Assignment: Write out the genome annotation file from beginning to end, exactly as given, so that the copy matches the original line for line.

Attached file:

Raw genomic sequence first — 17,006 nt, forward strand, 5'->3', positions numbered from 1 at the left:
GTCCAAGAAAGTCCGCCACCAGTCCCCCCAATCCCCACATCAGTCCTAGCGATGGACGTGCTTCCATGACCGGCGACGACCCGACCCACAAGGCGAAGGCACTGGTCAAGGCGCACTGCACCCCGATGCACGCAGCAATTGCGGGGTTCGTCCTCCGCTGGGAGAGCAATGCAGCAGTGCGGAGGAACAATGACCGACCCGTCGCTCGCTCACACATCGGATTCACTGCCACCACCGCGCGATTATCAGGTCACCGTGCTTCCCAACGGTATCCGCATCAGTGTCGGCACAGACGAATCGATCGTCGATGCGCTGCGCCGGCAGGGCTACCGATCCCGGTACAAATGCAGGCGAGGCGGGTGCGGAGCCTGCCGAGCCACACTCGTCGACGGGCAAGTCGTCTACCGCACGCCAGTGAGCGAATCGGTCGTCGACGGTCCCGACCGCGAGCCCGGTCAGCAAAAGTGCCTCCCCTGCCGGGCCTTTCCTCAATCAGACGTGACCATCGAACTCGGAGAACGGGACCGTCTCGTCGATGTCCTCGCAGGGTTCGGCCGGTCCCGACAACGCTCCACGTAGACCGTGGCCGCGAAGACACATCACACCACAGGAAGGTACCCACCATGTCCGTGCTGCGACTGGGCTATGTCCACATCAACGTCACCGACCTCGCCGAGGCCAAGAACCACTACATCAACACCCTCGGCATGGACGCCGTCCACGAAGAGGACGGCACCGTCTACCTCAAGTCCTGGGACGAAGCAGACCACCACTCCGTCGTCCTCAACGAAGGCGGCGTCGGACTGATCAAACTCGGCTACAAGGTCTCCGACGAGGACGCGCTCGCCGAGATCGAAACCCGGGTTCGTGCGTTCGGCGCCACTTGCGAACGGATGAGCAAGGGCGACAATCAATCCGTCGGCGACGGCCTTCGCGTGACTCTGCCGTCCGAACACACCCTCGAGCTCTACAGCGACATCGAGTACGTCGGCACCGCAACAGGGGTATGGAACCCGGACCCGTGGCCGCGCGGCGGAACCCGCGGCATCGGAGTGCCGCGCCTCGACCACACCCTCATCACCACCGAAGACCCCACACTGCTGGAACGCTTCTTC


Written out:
Raw genomic sequence first — 17,006 nt, forward strand, 5'->3', positions numbered from 1 at the left:
GTCCAAGAAAGTCCGCCACCAGTCCCCCCAATCCCCACATCAGTCCTAGCGATGGACGTGCTTCCATGACCGGCGACGACCCGACCCACAAGGCGAAGGCACTGGTCAAGGCGCACTGCACCCCGATGCACGCAGCAATTGCGGGGTTCGTCCTCCGCTGGGAGAGCAATGCAGCAGTGCGGAGGAACAATGACCGACCCGTCGCTCGCTCACACATCGGATTCACTGCCACCACCGCGCGATTATCAGGTCACCGTGCTTCCCAACGGTATCCGCATCAGTGTCGGCACAGACGAATCGATCGTCGATGCGCTGCGCCGGCAGGGCTACCGATCCCGGTACAAATGCAGGCGAGGCGGGTGCGGAGCCTGCCGAGCCACACTCGTCGACGGGCAAGTCGTCTACCGCACGCCAGTGAGCGAATCGGTCGTCGACGGTCCCGACCGCGAGCCCGGTCAGCAAAAGTGCCTCCCCTGCCGGGCCTTTCCTCAATCAGACGTGACCATCGAACTCGGAGAACGGGACCGTCTCGTCGATGTCCTCGCAGGGTTCGGCCGGTCCCGACAACGCTCCACGTAGACCGTGGCCGCGAAGACACATCACACCACAGGAAGGTACCCACCATGTCCGTGCTGCGACTGGGCTATGTCCACATCAACGTCACCGACCTCGCCGAGGCCAAGAACCACTACATCAACACCCTCGGCATGGACGCCGTCCACGAAGAGGACGGCACCGTCTACCTCAAGTCCTGGGACGAAGCAGACCACCACTCCGTCGTCCTCAACGAAGGCGGCGTCGGACTGATCAAACTCGGCTACAAGGTCTCCGACGAGGACGCGCTCGCCGAGATCGAAACCCGGGTTCGTGCGTTCGGCGCCACTTGCGAACGGATGAGCAAGGGCGACAATCAATCCGTCGGCGACGGCCTTCGCGTGACTCTGCCGTCCGAACACACCCTCGAGCTCTACAGCGACATCGAGTACGTCGGCACCGCAACAGGGGTATGGAACCCGGACCCGTGGCCGCGCGGCGGAACCCGCGGCATCGGAGTGCCGCGCCTCGACCACACCCTCATCACCACCGAAGACCCCACACTGCTGGAACGCTTCTTC